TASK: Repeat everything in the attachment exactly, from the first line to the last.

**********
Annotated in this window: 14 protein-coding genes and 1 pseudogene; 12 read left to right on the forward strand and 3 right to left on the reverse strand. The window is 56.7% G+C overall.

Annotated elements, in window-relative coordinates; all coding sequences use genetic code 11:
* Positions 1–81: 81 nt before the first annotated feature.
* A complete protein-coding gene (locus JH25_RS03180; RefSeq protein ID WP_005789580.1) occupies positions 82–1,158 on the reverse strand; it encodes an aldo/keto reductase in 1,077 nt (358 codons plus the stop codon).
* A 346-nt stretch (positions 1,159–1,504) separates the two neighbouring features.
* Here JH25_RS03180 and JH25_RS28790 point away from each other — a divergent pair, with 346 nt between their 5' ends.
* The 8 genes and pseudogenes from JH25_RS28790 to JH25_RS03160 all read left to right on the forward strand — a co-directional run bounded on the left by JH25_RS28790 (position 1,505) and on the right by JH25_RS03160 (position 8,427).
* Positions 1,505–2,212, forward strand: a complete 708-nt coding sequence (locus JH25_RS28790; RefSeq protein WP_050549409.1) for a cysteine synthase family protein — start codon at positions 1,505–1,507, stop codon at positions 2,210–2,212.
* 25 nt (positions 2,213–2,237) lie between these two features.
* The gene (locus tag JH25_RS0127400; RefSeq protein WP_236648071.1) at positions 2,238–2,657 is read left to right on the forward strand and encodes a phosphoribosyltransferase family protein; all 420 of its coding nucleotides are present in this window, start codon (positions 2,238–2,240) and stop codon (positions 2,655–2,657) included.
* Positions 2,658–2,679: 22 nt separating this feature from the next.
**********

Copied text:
Annotated in this window: 14 protein-coding genes and 1 pseudogene; 12 read left to right on the forward strand and 3 right to left on the reverse strand. The window is 56.7% G+C overall.

Annotated elements, in window-relative coordinates; all coding sequences use genetic code 11:
* Positions 1–81: 81 nt before the first annotated feature.
* A complete protein-coding gene (locus JH25_RS03180; RefSeq protein ID WP_005789580.1) occupies positions 82–1,158 on the reverse strand; it encodes an aldo/keto reductase in 1,077 nt (358 codons plus the stop codon).
* A 346-nt stretch (positions 1,159–1,504) separates the two neighbouring features.
* Here JH25_RS03180 and JH25_RS28790 point away from each other — a divergent pair, with 346 nt between their 5' ends.
* The 8 genes and pseudogenes from JH25_RS28790 to JH25_RS03160 all read left to right on the forward strand — a co-directional run bounded on the left by JH25_RS28790 (position 1,505) and on the right by JH25_RS03160 (position 8,427).
* Positions 1,505–2,212, forward strand: a complete 708-nt coding sequence (locus JH25_RS28790; RefSeq protein WP_050549409.1) for a cysteine synthase family protein — start codon at positions 1,505–1,507, stop codon at positions 2,210–2,212.
* 25 nt (positions 2,213–2,237) lie between these two features.
* The gene (locus tag JH25_RS0127400; RefSeq protein WP_236648071.1) at positions 2,238–2,657 is read left to right on the forward strand and encodes a phosphoribosyltransferase family protein; all 420 of its coding nucleotides are present in this window, start codon (positions 2,238–2,240) and stop codon (positions 2,655–2,657) included.
* Positions 2,658–2,679: 22 nt separating this feature from the next.